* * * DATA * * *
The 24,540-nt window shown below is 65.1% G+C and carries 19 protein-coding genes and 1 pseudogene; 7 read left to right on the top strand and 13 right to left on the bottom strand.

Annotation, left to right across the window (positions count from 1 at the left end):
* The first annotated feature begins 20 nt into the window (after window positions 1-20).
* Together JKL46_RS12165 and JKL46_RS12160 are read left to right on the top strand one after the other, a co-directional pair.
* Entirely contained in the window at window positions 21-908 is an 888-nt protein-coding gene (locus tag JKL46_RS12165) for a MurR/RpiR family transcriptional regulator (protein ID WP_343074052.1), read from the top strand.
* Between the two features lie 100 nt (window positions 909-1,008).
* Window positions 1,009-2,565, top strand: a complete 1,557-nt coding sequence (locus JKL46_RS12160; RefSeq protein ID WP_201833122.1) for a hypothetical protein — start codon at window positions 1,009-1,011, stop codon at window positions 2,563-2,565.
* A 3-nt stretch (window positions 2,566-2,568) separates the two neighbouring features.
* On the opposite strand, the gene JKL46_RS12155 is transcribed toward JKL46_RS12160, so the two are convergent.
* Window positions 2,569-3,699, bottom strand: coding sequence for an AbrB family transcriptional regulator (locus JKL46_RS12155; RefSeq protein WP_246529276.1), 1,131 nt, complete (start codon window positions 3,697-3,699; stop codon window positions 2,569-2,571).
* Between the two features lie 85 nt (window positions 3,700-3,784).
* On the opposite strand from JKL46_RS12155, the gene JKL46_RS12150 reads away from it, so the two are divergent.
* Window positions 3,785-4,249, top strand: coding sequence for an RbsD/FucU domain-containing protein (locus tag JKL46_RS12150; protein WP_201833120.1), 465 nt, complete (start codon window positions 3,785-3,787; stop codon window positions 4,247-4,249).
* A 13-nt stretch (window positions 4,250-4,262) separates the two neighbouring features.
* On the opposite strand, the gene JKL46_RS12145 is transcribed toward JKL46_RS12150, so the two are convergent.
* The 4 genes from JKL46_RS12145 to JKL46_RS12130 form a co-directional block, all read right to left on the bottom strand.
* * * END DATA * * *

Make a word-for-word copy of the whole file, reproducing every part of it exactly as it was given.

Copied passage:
The 24,540-nt window shown below is 65.1% G+C and carries 19 protein-coding genes and 1 pseudogene; 7 read left to right on the top strand and 13 right to left on the bottom strand.

Annotation, left to right across the window (positions count from 1 at the left end):
* The first annotated feature begins 20 nt into the window (after window positions 1-20).
* Together JKL46_RS12165 and JKL46_RS12160 are read left to right on the top strand one after the other, a co-directional pair.
* Entirely contained in the window at window positions 21-908 is an 888-nt protein-coding gene (locus tag JKL46_RS12165) for a MurR/RpiR family transcriptional regulator (protein ID WP_343074052.1), read from the top strand.
* Between the two features lie 100 nt (window positions 909-1,008).
* Window positions 1,009-2,565, top strand: a complete 1,557-nt coding sequence (locus JKL46_RS12160; RefSeq protein ID WP_201833122.1) for a hypothetical protein — start codon at window positions 1,009-1,011, stop codon at window positions 2,563-2,565.
* A 3-nt stretch (window positions 2,566-2,568) separates the two neighbouring features.
* On the opposite strand, the gene JKL46_RS12155 is transcribed toward JKL46_RS12160, so the two are convergent.
* Window positions 2,569-3,699, bottom strand: coding sequence for an AbrB family transcriptional regulator (locus JKL46_RS12155; RefSeq protein WP_246529276.1), 1,131 nt, complete (start codon window positions 3,697-3,699; stop codon window positions 2,569-2,571).
* Between the two features lie 85 nt (window positions 3,700-3,784).
* On the opposite strand from JKL46_RS12155, the gene JKL46_RS12150 reads away from it, so the two are divergent.
* Window positions 3,785-4,249, top strand: coding sequence for an RbsD/FucU domain-containing protein (locus tag JKL46_RS12150; protein WP_201833120.1), 465 nt, complete (start codon window positions 3,785-3,787; stop codon window positions 4,247-4,249).
* A 13-nt stretch (window positions 4,250-4,262) separates the two neighbouring features.
* On the opposite strand, the gene JKL46_RS12145 is transcribed toward JKL46_RS12150, so the two are convergent.
* The 4 genes from JKL46_RS12145 to JKL46_RS12130 form a co-directional block, all read right to left on the bottom strand.